Refunds Showing Up Later This Year
by AccountingWEB on
By Anne Rosivach
Liberty Tax Services' Chief Operating Officer Rufe Vanderpool reports that there are no abnormal delays in client federal income tax refunds at this time, but individual taxpayers continue to report delays. Customers of Carmen Gorgone at a Reno H&R Block "have a bad case of late refund blues," according to channel KTVN. "Refunds are most definitely delayed. About twenty-one days," Gorgone said.
The IRS is giving inconsistent information about processing times, which can lead to a perception of delay. In statements, the IRS has said that taxpayers who e-file can expect their refund ten to twenty-one days after their return is "accepted"; however, the refund schedule indicates an average processing time of seven days.
Paper returns will take much longer, according to the IRS.
The IRS has acknowledged that earlier in the tax season, "several million returns" were delayed for weeks because of technical problems with a new e-filing system. "But the IRS has largely caught up, and the number of refunds sent out is now on a par with last year," IRS spokesman Frank Keith said in a Reuters report. The new e-filing system was designed to detect fraud and increase refund speed overall.
The IRS says that taxpayers can check the status of their refund on the Where's My Refund - It's Quick, Easy, and Secure page of the IRS website seventy-two hours after e-filing or four weeks after filing a paper return.
You should inform your clients that:
- Some delays are still being reported.
- Errors can result in a delay.
- The IRS refund schedule has not been changed to reflect longer processing times.
- The IRS is cautioning taxpayers that it is increasing its scrutiny of tax returns for signs of fraud. This means some tax refunds will face additional screening and review before being released, which will add time before the refund is delivered.
The IRS refund schedule shows dates when taxpayers can expect their refunds, either by direct deposit or by mail. For example, individuals whose returns were accepted between March 15 and March 21 should expect a direct-deposit refund by March 28, or March 30 for a mailed refund check.
On March 22, IRS Commissioner Doug Schulman is scheduled to report to the House Ways and Means Subcommittee on Oversight regarding the 2011 tax filing season. The subject of delays will be discussed during the hearing, along with other matters.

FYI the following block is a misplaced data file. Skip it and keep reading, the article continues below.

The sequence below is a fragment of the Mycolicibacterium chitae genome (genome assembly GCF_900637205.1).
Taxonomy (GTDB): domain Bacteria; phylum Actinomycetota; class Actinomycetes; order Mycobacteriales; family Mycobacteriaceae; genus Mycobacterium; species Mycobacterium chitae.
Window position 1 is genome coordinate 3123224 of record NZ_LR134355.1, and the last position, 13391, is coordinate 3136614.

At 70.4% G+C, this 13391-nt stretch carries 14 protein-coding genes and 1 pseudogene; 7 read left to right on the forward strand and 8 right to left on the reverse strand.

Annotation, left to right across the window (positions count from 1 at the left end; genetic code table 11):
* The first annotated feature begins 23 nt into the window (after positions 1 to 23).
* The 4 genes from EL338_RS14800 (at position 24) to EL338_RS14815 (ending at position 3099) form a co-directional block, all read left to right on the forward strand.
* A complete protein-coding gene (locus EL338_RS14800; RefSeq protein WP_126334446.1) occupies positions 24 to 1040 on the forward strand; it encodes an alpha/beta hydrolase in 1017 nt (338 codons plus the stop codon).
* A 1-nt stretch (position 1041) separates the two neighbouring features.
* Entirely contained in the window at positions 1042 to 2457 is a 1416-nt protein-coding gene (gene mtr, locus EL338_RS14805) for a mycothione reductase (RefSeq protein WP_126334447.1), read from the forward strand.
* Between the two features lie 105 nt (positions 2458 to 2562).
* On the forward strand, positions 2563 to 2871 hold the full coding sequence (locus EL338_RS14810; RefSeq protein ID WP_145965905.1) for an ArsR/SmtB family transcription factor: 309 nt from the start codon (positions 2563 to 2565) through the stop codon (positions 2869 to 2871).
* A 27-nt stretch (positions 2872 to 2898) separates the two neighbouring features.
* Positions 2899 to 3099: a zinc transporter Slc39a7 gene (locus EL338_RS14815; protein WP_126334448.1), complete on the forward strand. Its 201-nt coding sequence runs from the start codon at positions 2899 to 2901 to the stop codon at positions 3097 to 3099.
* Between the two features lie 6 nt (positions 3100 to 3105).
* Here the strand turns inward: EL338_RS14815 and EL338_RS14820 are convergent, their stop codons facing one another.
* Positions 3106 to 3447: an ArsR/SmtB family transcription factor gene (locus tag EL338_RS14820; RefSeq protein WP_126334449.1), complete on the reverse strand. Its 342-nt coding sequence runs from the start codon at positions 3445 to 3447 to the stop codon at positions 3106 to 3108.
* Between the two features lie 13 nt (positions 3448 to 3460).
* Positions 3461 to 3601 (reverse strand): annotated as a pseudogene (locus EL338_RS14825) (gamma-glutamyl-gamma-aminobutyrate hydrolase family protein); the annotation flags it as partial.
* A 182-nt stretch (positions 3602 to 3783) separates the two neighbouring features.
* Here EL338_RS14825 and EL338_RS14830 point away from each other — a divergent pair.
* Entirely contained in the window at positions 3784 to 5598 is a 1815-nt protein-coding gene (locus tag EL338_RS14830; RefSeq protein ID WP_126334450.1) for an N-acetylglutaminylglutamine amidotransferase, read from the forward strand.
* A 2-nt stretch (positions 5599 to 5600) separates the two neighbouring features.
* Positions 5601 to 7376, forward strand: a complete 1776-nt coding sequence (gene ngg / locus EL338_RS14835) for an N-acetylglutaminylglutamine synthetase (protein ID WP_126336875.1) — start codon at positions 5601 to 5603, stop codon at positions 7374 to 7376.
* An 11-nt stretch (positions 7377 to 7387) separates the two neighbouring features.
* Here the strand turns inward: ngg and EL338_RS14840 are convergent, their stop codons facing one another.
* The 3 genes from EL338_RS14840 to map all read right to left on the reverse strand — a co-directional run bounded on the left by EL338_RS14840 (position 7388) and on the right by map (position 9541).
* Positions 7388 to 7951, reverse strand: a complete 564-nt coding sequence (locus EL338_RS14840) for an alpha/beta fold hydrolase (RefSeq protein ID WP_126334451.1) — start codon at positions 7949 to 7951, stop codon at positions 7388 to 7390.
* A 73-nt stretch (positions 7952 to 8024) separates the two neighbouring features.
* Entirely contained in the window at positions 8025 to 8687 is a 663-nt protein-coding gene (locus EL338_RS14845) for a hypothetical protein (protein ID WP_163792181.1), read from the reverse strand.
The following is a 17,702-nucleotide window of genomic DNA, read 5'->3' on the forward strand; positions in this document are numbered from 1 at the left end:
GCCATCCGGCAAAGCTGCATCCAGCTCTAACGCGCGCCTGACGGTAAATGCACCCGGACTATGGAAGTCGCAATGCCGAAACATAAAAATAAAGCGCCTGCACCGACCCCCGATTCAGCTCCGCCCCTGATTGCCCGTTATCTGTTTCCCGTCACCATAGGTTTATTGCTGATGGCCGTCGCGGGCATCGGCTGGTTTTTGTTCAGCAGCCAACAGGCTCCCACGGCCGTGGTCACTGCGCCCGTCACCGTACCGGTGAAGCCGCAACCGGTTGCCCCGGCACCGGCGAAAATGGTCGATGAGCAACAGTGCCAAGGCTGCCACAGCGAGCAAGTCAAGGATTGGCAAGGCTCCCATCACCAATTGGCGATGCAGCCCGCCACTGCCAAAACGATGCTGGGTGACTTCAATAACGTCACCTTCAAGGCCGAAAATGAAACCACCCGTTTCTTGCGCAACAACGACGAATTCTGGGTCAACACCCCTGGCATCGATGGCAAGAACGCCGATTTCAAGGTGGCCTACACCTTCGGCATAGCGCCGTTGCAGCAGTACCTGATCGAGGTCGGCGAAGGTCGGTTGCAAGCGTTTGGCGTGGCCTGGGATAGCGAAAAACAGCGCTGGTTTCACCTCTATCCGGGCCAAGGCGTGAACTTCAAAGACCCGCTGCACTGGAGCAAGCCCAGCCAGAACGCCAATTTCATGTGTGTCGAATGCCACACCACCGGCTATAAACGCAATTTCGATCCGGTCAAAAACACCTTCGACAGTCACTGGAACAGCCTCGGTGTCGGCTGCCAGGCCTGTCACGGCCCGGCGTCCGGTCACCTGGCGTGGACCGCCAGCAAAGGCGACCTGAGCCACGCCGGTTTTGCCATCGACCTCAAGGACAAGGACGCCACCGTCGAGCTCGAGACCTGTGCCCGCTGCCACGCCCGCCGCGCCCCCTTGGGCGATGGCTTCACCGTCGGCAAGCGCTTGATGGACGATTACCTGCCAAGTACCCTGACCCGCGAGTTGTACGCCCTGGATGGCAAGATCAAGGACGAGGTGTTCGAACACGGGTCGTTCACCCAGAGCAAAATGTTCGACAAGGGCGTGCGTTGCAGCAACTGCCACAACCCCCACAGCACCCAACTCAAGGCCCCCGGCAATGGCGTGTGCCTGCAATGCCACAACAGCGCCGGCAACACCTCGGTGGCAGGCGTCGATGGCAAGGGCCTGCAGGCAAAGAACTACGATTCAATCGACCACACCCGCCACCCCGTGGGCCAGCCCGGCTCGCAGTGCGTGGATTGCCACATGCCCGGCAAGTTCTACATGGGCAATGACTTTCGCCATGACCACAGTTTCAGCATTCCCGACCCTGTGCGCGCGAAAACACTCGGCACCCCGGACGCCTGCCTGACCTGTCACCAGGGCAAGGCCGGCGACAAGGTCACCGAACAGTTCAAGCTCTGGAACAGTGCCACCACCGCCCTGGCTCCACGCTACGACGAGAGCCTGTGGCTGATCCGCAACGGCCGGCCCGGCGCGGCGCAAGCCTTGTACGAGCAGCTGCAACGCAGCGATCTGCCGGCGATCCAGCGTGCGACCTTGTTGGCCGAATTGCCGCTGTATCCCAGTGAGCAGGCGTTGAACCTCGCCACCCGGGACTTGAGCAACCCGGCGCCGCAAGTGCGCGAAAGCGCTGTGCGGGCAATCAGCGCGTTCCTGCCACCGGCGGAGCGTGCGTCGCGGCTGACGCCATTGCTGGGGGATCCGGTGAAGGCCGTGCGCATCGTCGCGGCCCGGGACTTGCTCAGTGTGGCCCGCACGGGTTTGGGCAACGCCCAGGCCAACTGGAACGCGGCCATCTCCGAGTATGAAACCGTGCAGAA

When Subcommittee Chairman Congressman Charles W. Boustany announced the hearing, he said, "The Subcommittee looks forward to hearing from Commissioner Shulman about steps being taken by the Agency to deliver timely service to American taxpayers during this filing season. In addition to a discussion of the current budget request, I am also particularly interested to learn more about how the agency is using its current budget to administer tax enforcement initiatives that protect taxpayer dollars from fraud."
You may like these other stories...
Treasury prepares options to address tax inversionsDamian Paletta of the Wall Street Journal reported on Monday that US Treasury Department officials are assembling a list of administrative options for Treasury Secretary...
Deloitte CEO Joe Echevarria to retire to pursue public serviceMichael Rapoport of the Wall Street Journal reported that Deloitte LLP CEO Joe Echevarria plans to retire later this month to pursue his interest in public...
If your clients include retailers, pending federal legislation allowing states to tax Internet sales could mean big changes in the way they process and account for their sales and use taxes.In July, the Marketplace and...
Upcoming CPE Webinars
Meet budgets and client expectations using project management skills geared toward the unique challenges faced by CPAs. Kristen Rampe will share how knowing the keys to structuring and executing a successful project can make the difference between success and repeated failures.
This webcast will include discussions of recently issued, commonly-applicable Accounting Standards Updates for non-public, non-governmental entities.
Excel spreadsheets are often akin to the American Wild West, where users can input anything they want into any worksheet cell. Excel's Data Validation feature allows you to restrict user inputs to selected choices, but there are many nuances to the feature that often trip users up.
In this session we'll discuss the types of technologies and their uses in a small accounting firm office.